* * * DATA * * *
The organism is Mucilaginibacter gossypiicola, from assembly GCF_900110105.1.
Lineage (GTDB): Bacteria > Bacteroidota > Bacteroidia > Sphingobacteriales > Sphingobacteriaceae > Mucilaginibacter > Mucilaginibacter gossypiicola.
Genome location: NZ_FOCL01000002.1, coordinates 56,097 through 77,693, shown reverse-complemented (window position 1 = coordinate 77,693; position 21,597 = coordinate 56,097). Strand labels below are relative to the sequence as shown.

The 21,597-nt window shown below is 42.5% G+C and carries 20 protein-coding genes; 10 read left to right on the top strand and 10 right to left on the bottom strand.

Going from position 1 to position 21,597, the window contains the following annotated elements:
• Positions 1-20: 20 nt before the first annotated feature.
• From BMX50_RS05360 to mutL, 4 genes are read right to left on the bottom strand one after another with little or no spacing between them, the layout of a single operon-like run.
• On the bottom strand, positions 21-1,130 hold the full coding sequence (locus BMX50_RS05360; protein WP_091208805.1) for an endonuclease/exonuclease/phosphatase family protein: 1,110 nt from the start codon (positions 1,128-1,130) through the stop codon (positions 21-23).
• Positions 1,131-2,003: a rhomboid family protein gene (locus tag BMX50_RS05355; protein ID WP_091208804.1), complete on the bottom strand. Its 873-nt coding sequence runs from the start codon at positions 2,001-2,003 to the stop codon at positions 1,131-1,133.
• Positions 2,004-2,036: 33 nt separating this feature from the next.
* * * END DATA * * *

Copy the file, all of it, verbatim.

The organism is Mucilaginibacter gossypiicola, from assembly GCF_900110105.1.
Lineage (GTDB): Bacteria > Bacteroidota > Bacteroidia > Sphingobacteriales > Sphingobacteriaceae > Mucilaginibacter > Mucilaginibacter gossypiicola.
Genome location: NZ_FOCL01000002.1, coordinates 56,097 through 77,693, shown reverse-complemented (window position 1 = coordinate 77,693; position 21,597 = coordinate 56,097). Strand labels below are relative to the sequence as shown.

The 21,597-nt window shown below is 42.5% G+C and carries 20 protein-coding genes; 10 read left to right on the top strand and 10 right to left on the bottom strand.

Going from position 1 to position 21,597, the window contains the following annotated elements:
• Positions 1-20: 20 nt before the first annotated feature.
• From BMX50_RS05360 to mutL, 4 genes are read right to left on the bottom strand one after another with little or no spacing between them, the layout of a single operon-like run.
• On the bottom strand, positions 21-1,130 hold the full coding sequence (locus BMX50_RS05360; protein WP_091208805.1) for an endonuclease/exonuclease/phosphatase family protein: 1,110 nt from the start codon (positions 1,128-1,130) through the stop codon (positions 21-23).
• Positions 1,131-2,003: a rhomboid family protein gene (locus tag BMX50_RS05355; protein ID WP_091208804.1), complete on the bottom strand. Its 873-nt coding sequence runs from the start codon at positions 2,001-2,003 to the stop codon at positions 1,131-1,133.
• Positions 2,004-2,036: 33 nt separating this feature from the next.